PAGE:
Based on the facts elicited from the analyst reports, two competing inferences existed: 1) plaintiffs’ allegations of a nefarious intent to mislead in withholding information regarding the endpoint of the clinical trial and 2) an innocent intent to protect Inspire’s competitive interests in withholding information regarding the endpoint of the clinical trial. Id. The court held that Inspire’s decision not to divulge certain information to its rivals was a matter of business judgment and “a decision to seek a competitive advantage, whether wise or not, is quite different from an intent to deceive.” Id. Under Tellabs, the court was required to weigh the “competing inferences and determine whether plaintiffs’ inference of scienter is ‘cogent and at least as compelling’ as defendants’ inference of legitimate business judgment.” Id. at *7 (citing Tellabs, 127 S. Ct. at 2510). The court concluded that no strong inference of scienter existed under these facts because “the inference that defendants acted with the nonfraudulent intent to protect their competitive advantage is more powerful and compelling than the inference that defendants acted with an intent to deceive.” Id.
The court then addressed the specific arguments presented by plaintiffs in support of their theory of scienter. Plaintiffs’ theory of scienter depended primarily on a statement by Inspire’s CEO that the clinical trial had “‘a corneal staining endpoint,’” even though she allegedly knew that the endpoint of the trial was “corneal clearing.” Id. The court held that it was “difficult to infer intent to deceive from  reference to the general phrase rather than the specific result . . . .” Id. The statement “supports at most an inference of imprecise or even negligent use of language, not an inference of scienter.” Id. Plaintiffs also argued that defendants knew that successfully achieving a corneal clearing endpoint for the clinical trial was “almost impossible.” Id. Although plaintiffs had statements from anonymous doctors who had worked on the diquafosol clinical trials, claiming that corneal clearing was nearly impossible to achieve, Inspire had achieved corneal clearing in previous clinical trials. Id. In fact, in Inspire’s initial clinical trial of diquafosol, a statistically significant number of patients actually exhibited corneal clearing. Id. at *1. Inspire’s previous success would more likely cause Inspire to believe it would succeed, not fail, in achieving corneal clearing in its clinical trial. Id. at *7.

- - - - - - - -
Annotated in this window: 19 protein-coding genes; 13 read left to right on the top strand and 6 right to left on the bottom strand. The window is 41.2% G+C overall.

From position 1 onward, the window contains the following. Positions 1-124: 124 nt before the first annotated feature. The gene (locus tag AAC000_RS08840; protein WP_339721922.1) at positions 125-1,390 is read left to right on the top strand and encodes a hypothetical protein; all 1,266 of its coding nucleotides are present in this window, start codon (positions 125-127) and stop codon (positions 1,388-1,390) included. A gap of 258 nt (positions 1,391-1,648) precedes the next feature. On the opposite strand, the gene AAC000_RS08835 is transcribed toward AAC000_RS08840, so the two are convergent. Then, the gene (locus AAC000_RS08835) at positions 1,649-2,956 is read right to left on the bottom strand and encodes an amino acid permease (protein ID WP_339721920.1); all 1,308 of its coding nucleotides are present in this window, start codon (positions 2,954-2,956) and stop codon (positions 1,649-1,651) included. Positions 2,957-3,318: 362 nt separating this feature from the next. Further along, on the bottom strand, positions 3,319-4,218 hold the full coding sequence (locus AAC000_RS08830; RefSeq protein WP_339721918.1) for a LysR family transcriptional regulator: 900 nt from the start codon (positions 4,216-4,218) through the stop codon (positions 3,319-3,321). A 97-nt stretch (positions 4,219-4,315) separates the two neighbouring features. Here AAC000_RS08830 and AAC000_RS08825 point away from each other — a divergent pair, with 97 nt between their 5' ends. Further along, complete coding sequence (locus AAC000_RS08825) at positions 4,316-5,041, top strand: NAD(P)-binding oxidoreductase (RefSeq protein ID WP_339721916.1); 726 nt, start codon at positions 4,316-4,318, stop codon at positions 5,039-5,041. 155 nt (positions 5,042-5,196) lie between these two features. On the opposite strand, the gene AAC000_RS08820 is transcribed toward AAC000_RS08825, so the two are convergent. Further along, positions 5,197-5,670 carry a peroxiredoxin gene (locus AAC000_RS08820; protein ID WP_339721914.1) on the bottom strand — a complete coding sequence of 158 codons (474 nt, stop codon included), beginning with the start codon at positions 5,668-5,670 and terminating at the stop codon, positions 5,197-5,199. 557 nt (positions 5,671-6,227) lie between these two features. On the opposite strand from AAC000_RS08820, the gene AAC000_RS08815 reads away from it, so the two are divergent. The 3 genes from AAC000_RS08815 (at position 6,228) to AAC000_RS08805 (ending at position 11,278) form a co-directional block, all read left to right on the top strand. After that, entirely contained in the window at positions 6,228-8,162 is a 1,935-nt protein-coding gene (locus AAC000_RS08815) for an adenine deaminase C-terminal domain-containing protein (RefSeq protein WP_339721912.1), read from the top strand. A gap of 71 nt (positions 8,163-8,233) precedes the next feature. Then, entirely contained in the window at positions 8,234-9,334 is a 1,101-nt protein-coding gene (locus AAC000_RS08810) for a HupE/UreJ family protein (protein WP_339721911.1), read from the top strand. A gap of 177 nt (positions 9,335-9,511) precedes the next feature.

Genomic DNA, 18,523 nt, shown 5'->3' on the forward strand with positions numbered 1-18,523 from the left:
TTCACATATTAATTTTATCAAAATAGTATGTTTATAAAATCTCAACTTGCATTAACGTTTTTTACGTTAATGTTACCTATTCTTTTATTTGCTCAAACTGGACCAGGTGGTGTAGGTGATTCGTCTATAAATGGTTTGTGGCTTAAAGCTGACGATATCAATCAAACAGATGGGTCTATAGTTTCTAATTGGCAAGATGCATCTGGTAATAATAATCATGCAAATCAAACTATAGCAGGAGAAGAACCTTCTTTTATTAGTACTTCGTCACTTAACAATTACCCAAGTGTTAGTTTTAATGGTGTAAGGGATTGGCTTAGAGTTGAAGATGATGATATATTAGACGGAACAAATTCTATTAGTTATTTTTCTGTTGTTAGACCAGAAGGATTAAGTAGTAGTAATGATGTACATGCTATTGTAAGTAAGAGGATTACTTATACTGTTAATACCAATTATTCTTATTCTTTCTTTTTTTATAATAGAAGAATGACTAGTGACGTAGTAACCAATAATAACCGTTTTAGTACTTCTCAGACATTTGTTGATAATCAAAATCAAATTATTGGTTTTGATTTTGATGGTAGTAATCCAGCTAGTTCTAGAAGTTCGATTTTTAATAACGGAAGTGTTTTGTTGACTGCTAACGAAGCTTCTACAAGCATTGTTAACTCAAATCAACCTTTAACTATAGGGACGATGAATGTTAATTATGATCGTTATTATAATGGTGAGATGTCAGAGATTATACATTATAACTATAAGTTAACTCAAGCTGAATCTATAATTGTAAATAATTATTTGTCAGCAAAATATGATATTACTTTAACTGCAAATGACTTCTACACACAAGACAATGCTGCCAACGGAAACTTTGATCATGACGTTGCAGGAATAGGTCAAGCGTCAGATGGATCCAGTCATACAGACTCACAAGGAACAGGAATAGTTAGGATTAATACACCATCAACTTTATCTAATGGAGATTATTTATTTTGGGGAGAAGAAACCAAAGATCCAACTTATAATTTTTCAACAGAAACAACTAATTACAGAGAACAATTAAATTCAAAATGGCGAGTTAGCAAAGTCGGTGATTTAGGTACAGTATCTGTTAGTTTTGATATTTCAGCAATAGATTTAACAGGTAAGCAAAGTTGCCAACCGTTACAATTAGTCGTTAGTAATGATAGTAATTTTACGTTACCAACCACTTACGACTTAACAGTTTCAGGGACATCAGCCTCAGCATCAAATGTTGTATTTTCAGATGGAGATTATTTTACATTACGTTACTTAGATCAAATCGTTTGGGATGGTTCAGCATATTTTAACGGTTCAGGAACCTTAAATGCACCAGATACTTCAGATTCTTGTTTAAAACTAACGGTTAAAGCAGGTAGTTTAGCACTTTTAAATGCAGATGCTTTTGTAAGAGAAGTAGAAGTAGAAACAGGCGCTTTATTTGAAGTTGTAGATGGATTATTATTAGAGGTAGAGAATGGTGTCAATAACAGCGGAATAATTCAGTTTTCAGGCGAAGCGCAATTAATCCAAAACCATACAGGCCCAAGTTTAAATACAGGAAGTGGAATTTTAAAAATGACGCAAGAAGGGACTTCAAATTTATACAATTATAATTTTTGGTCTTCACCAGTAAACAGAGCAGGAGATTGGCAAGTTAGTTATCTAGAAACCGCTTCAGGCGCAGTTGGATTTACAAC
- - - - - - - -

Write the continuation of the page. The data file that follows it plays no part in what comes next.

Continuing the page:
The court also noted that “[i]t is improbable that Inspire would stake its existence on a drug and a clinical trial that the company thought was doomed to failure.” Id. “Plaintiffs’ inference of fraud based on the supposed impossibility of corneal clearing is thus not even plausible, much less convincing.” Id. The court further noted that allegations that the SEC was investigating Inspire and its CEO and that the CEO had lied when certifying Inspire’s financial statements under Sarbanes-Oxley did not allege scienter. Id. at *8, n.2. The assertions regarding an SEC investigation were “too speculative to add much, if anything, to an inference of scienter,” and “bare allegations [regarding Sarbanes Oxley certifications] do not provide independent support for an inference of scienter.” Id.
The Court also found that plaintiffs’ allegations of a financial “motive” to commit fraud and insider trading failed to establish scienter. Id. at *8. Plaintiffs alleged that Inspire was motivated to make overly optimistic public statements regarding diquafosol because it needed to raise money to fund its operations and that the CEO had an incentive to make such statements because her compensation was tied to Inspire’s performance. Id. The court held that “the motivations to raise capital or increase one’s own compensation are common to every company and thus add little to an inference of fraud.” Id. As for the alleged insider trading, the court found that the particular sales at issue were not unusual or suspicious as required to attempt to plead scienter.’” Id. Indeed, “the stock sales highlighted by plaintiffs were modest to de minimis,” and “the total holdings of each defendants increased while [the clinical trial] was ongoing, hardly suggesting that the defendants sought to dump their shares at an inflated price.” Id. Moreover, the court noted that two defendants resigned from Inspire around the time of their stock sales, which suggests that their sales may have been prompted by their departure rather than an intent to defraud. Id.